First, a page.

Why Is Test Documentation So Important?

Margarita FolkPosted by

A well-functioning interaction system inside the team is a key to successful testing. This condition can be achieved through many factors, but the primary is the order in documents.

Any decent software testing company takes care about its internal organization and selects the convenient documentation strategy. The presence of such plan of actions is aimed to simplify the working process and to satisfify the client's requirements in the best possible manner.

What Are the Main Test Documents?

  • Test strategy – contains the description of the testing organization as a whole, its goals and priorities, using tools, documents and resources, the team composition and its functions, schedule, and so on.
  • Test Plan – the main document provided by testers independently under the specified project, which characterizes its version, the list of responsible team members, the purpose of testing, the methods of checking, test coverage, and summary.
  • Test scenarios – the description of the entry conditions, data inputs, user's actions, and the expected results.
  • Test cases – a set of conditions, realized in certain steps with expected result. It is created by testers, and then the test execution takes place. The test case is based on the listed above documents and also client's specification.
  • Automatic tests – script-based tests which do not need manually written documentation.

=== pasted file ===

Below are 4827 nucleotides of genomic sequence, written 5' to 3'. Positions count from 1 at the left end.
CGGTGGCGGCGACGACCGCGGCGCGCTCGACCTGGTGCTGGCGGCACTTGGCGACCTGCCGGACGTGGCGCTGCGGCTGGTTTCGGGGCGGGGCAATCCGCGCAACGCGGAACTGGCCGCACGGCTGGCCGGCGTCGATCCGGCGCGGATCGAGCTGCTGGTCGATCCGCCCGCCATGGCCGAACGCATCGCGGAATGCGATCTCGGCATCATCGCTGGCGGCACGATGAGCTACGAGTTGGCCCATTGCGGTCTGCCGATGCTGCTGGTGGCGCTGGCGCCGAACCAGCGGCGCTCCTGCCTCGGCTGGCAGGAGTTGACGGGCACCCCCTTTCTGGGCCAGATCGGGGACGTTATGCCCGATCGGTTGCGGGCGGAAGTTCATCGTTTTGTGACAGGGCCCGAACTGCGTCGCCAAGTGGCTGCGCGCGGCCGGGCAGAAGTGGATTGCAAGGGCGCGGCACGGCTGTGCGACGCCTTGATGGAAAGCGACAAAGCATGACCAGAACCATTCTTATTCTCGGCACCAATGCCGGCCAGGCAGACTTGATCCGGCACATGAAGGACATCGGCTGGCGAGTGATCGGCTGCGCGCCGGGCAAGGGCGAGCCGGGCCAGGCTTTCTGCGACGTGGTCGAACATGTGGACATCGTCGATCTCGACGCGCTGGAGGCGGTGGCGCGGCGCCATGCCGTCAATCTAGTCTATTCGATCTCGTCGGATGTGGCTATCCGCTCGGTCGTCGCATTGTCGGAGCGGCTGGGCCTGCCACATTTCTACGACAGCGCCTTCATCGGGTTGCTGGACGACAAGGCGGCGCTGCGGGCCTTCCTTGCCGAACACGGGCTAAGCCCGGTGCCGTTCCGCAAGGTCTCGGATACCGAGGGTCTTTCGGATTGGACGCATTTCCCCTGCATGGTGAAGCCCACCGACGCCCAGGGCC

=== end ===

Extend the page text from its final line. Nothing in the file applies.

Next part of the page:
All of the listed documents are significant important in the case of a test procedure, as within the whole working process as under the determined project.

One very important type of data, referred slightly, but truly the most essential – software test documentation, is provided by the client. One should note here that the absence or incomplete documentation can significantly complicate the life of a tester, performing, for example, functional testing or localization testing.

What Are the Consequences of the Inferior Test Requirements?

  • Skipping – one or more functions is not written in the specification. For instance, the "Error message" is not displayed after the "Password" field is filled with spaces during white-box testing. The tester has detected the bug, although, this bug was not specified in the spec.
  • Disputing – there are several requirements that can not be transported out simultaneously, but the system necessitates exactly this.
  • Gap information – executing manual testing, a tester can face with the problem of data lack. For example, the realization of the filter criteria on the online shopping website is not specified, so the system provides unnecessary requests.
  • Equivocal statement – double entendre is a frequent problem under software product testing . Different people can consume the same information in various ways.
Source by Helen Johnson